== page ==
Spring is in the air. Flowers are budding. Leaves are growing. And the days are getting longer. That’s terrific, right?
Unfortunately for many of us, when we hear “Spring is in the air,” our minds focus on months of runny noses, itchy eyes and sneezing. We’re more likely to grab a handful of tissues than stop and smell the flowers.
Hay fever erupts this time of year. Millions of us suffer from this condition, which causes the body to become hypersensitive to pollen and other environmental substances. This condition causes a number of irritating symptoms that can make life miserable.
Hay fever is one of many allergies. An allergy is a hypersensitivity reaction: when you react to a substance that is considered to be harmless to most other people. Skin reactions, breathing difficulty and irritations to the sinuses are some of the most frequent allergy symptoms. If you have a food allergy, then problems like bloating, indigestion and diarrhea may result.
Your immune system recognizes and removes harmful substances from your body. Inflammation, sneezing, coughing and vomiting are methods the immune system uses to expel any dangerous substance ingested by you.
However, an allergic response is when your immune system activates against a substance that is usually considered harmless. Essentially, the allergic reaction is caused not by the substance itself but by your body’s interpretation the substance is potentially harmful.
When an allergic reaction starts, the body activates special immune cells called mast cells. On the surface of their membranes, these mast cells possess receptors that recognize substances considered either harmful or helpful to the body. When harmful substances are detected, the cells release histamines. These chemicals sensitize the body to react, which then attempts to remove harmful substances by sneezing, coughing, etc.
No one knows for sure why people become allergic to relatively harmless substances.
One theory about allergies suggests that your body is hypersensitive if you’re a hypersensitive person. For example, if you have a high sensitivity to stress, your body also reflects this sensitivity. Since the body and the mind are connected entities, this theory makes sense. Stress reduction techniques designed to improve mind-body interactions are often successful in reducing this problem. The end result is a lessening of allergic symptoms in some patients.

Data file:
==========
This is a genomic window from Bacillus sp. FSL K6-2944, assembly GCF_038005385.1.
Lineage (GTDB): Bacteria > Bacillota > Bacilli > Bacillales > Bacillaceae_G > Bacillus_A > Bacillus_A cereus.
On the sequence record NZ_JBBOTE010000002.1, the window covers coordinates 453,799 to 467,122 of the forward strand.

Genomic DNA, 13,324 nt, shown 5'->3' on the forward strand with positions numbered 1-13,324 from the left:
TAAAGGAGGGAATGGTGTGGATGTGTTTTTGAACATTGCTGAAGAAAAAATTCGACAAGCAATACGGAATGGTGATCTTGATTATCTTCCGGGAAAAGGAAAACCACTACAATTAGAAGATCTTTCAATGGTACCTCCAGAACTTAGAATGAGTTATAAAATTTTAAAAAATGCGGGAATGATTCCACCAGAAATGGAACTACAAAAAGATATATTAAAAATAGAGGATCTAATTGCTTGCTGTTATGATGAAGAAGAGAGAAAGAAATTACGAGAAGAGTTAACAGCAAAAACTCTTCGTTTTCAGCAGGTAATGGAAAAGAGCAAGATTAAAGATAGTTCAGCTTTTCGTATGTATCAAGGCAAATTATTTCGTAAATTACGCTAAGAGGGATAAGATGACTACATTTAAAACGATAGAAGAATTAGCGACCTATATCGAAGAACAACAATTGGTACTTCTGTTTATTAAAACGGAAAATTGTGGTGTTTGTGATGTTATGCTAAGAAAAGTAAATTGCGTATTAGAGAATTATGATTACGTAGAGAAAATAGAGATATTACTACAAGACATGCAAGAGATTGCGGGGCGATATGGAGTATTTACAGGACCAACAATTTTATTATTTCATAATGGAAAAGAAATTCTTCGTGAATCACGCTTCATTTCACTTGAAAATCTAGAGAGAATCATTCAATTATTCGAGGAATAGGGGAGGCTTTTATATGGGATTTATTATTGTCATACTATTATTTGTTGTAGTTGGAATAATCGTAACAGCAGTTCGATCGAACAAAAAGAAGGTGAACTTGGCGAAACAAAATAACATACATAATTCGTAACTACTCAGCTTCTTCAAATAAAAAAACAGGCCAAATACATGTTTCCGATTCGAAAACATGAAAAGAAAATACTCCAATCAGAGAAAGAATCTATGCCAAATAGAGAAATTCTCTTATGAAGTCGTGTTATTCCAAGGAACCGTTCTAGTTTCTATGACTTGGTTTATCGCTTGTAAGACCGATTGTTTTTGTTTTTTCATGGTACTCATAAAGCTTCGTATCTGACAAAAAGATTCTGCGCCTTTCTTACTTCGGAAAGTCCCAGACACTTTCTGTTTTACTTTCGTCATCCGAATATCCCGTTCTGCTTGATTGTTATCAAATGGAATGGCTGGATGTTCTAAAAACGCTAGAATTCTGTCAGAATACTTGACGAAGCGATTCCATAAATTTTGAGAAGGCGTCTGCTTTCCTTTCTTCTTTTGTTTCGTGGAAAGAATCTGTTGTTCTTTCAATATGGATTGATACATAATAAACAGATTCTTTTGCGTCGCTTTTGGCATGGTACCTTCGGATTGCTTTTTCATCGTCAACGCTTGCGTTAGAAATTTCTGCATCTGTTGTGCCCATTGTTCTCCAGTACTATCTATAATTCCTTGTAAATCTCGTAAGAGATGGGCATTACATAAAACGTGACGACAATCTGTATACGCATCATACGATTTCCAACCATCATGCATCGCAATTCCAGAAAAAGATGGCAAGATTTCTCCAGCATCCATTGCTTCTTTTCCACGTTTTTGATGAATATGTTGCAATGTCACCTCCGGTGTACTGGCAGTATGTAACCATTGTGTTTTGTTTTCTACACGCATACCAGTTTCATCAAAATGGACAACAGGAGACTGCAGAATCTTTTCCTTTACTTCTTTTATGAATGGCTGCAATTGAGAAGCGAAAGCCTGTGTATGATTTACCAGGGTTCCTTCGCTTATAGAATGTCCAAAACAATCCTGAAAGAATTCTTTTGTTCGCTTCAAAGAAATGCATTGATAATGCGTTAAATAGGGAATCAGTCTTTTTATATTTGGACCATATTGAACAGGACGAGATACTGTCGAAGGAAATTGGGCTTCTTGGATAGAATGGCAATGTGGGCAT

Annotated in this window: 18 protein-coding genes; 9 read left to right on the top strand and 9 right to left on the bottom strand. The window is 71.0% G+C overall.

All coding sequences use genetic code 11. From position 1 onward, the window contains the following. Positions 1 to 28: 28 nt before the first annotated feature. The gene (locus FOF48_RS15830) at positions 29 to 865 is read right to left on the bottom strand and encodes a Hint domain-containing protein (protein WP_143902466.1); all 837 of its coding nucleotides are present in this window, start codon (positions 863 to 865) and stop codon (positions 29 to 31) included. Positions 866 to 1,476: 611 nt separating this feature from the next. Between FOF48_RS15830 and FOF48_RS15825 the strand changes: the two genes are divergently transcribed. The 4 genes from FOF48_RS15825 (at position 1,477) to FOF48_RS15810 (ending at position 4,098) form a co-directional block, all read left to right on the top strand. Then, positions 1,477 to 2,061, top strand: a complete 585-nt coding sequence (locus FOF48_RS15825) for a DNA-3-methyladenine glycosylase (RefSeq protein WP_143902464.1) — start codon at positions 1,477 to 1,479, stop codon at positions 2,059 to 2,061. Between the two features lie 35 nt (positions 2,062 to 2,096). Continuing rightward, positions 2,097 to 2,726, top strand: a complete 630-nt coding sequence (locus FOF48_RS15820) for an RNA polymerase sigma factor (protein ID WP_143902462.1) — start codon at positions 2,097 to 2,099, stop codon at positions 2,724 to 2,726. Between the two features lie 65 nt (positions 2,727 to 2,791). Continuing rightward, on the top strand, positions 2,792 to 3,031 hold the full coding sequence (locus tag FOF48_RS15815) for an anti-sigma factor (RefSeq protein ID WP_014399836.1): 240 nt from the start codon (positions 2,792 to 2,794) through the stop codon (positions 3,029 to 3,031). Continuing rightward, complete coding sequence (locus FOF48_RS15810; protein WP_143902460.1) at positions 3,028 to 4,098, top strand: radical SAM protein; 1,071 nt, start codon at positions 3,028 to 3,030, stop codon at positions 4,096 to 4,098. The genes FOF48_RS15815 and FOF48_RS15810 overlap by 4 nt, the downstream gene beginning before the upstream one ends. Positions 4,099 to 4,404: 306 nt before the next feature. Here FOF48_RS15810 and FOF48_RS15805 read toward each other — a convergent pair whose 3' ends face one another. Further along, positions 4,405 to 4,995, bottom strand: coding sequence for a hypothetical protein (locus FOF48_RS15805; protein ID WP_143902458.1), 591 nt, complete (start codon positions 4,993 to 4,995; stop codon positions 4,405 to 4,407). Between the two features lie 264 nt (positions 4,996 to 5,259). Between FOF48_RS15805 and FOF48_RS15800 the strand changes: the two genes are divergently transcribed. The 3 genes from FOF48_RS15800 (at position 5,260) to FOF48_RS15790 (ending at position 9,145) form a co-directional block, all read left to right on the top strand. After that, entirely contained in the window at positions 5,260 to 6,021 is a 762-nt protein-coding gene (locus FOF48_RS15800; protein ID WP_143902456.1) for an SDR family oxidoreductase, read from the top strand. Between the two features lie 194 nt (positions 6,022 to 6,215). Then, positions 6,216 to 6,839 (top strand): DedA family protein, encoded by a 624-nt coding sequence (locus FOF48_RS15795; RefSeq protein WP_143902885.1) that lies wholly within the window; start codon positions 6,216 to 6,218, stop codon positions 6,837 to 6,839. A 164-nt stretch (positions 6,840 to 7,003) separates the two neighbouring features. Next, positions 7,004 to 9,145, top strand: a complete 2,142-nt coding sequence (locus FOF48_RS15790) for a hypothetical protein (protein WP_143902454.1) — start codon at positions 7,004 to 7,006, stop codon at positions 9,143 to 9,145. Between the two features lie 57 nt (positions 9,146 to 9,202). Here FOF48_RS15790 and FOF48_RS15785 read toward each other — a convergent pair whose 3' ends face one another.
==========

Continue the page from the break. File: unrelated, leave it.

Another theory is that an allergic reaction is an interpretation of your environment. In order to interpret, your body must first get information. The nervous system is part of this information-gathering function of the body. If your nervous system is dysfunctional, then the information interpreted will be altered, and this makes you vulnerable to abnormal reactions like allergies.
Since the beneficial effects of chiropractic adjustments on the nervous system are well documented, it’s not surprising many chiropractic patients report a reduction of allergy symptoms when treated regularly for vertebral subluxations. Misalignment or dysfunctional movements of vertebra can cause a focal irritation in the spine, which then creates an abnormal signal received by the central nervous system. When this aberrant signal occurs along the same pathway required for the input of normal environmental messages, the body may not interrupt the information correctly. When this occurs, an allergic reaction can result.
Although scientific research shows chiropractic adjustments do not cause an improvement in all allergy cases, they’re definitely beneficial for some. The reason for the inconsistency may be because there are a number of different causes for a patient’s hypersensitivity. Vertebral subluxation is only one of many potential causes.
If you suffer allergies, consider chiropractic as one of your potential powerful options.
My patients tell me all of the time that they notice less allergies and the associated symptoms while undergoing chiropractic care.